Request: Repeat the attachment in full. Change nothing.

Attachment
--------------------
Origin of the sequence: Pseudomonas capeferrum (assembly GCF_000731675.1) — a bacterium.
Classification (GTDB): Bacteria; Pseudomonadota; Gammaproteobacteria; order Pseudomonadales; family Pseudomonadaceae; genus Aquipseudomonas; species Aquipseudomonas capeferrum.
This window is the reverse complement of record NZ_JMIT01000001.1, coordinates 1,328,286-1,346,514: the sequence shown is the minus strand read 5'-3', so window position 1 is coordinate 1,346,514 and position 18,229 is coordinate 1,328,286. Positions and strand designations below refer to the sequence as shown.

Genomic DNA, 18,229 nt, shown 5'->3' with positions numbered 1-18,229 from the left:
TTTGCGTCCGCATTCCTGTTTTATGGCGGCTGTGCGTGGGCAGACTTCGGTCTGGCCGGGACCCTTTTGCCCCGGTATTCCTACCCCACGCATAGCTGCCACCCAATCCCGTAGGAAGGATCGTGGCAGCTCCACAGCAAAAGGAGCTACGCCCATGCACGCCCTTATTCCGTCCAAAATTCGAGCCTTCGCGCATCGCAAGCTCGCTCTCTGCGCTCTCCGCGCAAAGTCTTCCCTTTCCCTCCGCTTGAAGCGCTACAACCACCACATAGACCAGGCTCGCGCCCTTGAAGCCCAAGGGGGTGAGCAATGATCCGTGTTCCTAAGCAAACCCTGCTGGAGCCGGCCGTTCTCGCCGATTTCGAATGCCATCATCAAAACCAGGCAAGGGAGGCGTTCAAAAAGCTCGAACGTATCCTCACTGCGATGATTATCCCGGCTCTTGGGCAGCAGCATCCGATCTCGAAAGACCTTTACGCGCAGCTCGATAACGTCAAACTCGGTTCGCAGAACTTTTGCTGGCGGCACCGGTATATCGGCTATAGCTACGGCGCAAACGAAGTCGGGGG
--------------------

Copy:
Origin of the sequence: Pseudomonas capeferrum (assembly GCF_000731675.1) — a bacterium.
Classification (GTDB): Bacteria; Pseudomonadota; Gammaproteobacteria; order Pseudomonadales; family Pseudomonadaceae; genus Aquipseudomonas; species Aquipseudomonas capeferrum.
This window is the reverse complement of record NZ_JMIT01000001.1, coordinates 1,328,286-1,346,514: the sequence shown is the minus strand read 5'-3', so window position 1 is coordinate 1,346,514 and position 18,229 is coordinate 1,328,286. Positions and strand designations below refer to the sequence as shown.

Genomic DNA, 18,229 nt, shown 5'->3' with positions numbered 1-18,229 from the left:
TTTGCGTCCGCATTCCTGTTTTATGGCGGCTGTGCGTGGGCAGACTTCGGTCTGGCCGGGACCCTTTTGCCCCGGTATTCCTACCCCACGCATAGCTGCCACCCAATCCCGTAGGAAGGATCGTGGCAGCTCCACAGCAAAAGGAGCTACGCCCATGCACGCCCTTATTCCGTCCAAAATTCGAGCCTTCGCGCATCGCAAGCTCGCTCTCTGCGCTCTCCGCGCAAAGTCTTCCCTTTCCCTCCGCTTGAAGCGCTACAACCACCACATAGACCAGGCTCGCGCCCTTGAAGCCCAAGGGGGTGAGCAATGATCCGTGTTCCTAAGCAAACCCTGCTGGAGCCGGCCGTTCTCGCCGATTTCGAATGCCATCATCAAAACCAGGCAAGGGAGGCGTTCAAAAAGCTCGAACGTATCCTCACTGCGATGATTATCCCGGCTCTTGGGCAGCAGCATCCGATCTCGAAAGACCTTTACGCGCAGCTCGATAACGTCAAACTCGGTTCGCAGAACTTTTGCTGGCGGCACCGGTATATCGGCTATAGCTACGGCGCAAACGAAGTCGGGGG